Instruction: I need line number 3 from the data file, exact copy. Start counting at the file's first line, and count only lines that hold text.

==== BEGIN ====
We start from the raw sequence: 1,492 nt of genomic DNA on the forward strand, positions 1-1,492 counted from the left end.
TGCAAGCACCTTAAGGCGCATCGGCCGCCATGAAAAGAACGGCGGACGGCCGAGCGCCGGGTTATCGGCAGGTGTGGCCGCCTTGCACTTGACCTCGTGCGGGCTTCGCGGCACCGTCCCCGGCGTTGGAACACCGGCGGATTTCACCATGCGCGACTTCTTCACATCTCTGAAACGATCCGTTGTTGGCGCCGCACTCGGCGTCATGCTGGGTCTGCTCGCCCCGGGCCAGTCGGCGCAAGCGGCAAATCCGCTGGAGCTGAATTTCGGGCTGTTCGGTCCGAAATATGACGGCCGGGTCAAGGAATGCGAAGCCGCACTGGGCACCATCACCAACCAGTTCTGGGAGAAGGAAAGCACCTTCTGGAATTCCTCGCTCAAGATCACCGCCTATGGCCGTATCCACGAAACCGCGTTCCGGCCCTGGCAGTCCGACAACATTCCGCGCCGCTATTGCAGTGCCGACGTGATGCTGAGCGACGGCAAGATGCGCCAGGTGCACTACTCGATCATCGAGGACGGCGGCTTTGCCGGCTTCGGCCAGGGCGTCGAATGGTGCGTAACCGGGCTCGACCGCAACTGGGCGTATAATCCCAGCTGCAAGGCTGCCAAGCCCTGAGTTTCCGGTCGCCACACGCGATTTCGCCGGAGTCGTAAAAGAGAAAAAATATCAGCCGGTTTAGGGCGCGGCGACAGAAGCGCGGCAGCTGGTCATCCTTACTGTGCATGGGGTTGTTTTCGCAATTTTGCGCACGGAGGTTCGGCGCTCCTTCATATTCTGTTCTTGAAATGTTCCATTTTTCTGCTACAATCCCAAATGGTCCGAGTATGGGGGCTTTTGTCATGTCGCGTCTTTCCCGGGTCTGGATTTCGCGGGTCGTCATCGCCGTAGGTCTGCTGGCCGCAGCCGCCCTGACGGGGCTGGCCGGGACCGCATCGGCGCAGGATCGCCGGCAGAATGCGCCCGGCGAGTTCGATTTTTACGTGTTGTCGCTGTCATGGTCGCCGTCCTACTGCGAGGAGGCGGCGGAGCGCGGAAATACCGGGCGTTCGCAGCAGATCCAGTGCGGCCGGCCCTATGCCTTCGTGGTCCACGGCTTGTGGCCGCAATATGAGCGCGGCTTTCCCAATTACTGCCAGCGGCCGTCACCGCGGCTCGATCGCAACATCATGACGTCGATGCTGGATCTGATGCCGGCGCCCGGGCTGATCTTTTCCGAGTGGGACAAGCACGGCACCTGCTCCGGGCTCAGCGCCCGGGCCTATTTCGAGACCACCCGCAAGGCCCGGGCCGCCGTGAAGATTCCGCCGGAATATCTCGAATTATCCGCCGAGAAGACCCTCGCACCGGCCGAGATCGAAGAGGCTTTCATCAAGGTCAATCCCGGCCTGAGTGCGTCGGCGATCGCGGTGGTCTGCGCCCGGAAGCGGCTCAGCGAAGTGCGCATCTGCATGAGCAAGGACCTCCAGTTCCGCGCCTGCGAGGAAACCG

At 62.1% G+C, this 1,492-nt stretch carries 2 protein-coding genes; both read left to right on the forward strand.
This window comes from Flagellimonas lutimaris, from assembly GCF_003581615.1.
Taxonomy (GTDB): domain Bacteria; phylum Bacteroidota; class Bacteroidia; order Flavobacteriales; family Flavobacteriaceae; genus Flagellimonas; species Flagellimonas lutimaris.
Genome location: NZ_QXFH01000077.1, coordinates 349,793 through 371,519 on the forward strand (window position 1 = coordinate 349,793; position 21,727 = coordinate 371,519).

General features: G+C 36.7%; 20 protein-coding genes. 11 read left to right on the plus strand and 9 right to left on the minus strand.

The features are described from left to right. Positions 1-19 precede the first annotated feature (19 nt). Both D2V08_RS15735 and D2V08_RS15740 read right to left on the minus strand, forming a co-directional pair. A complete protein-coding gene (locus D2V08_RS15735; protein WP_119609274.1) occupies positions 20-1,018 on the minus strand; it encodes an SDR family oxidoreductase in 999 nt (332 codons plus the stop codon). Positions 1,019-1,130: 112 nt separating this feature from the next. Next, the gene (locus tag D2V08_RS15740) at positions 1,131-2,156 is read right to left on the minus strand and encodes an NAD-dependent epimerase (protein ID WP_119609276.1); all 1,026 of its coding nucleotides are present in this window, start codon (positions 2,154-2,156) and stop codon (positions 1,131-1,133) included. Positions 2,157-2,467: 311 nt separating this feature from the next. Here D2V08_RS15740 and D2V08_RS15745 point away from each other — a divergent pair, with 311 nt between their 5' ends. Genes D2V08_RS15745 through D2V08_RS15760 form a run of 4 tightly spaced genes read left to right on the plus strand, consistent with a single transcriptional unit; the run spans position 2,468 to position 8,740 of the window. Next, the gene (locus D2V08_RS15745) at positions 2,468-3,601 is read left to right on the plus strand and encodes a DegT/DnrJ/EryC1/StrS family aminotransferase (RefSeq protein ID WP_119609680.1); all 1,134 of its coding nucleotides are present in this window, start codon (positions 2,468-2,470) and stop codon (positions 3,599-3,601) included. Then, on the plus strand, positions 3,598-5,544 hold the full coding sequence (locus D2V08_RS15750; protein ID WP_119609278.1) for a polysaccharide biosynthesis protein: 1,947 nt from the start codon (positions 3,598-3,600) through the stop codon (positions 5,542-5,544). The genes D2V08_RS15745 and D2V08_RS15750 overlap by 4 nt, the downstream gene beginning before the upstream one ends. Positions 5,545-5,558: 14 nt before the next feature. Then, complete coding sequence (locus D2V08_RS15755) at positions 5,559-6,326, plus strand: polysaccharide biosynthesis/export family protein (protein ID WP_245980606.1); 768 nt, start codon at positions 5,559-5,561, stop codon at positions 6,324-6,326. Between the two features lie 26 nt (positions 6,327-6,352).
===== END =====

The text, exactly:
At 62.1% G+C, this 1,492-nt stretch carries 2 protein-coding genes; both read left to right on the forward strand.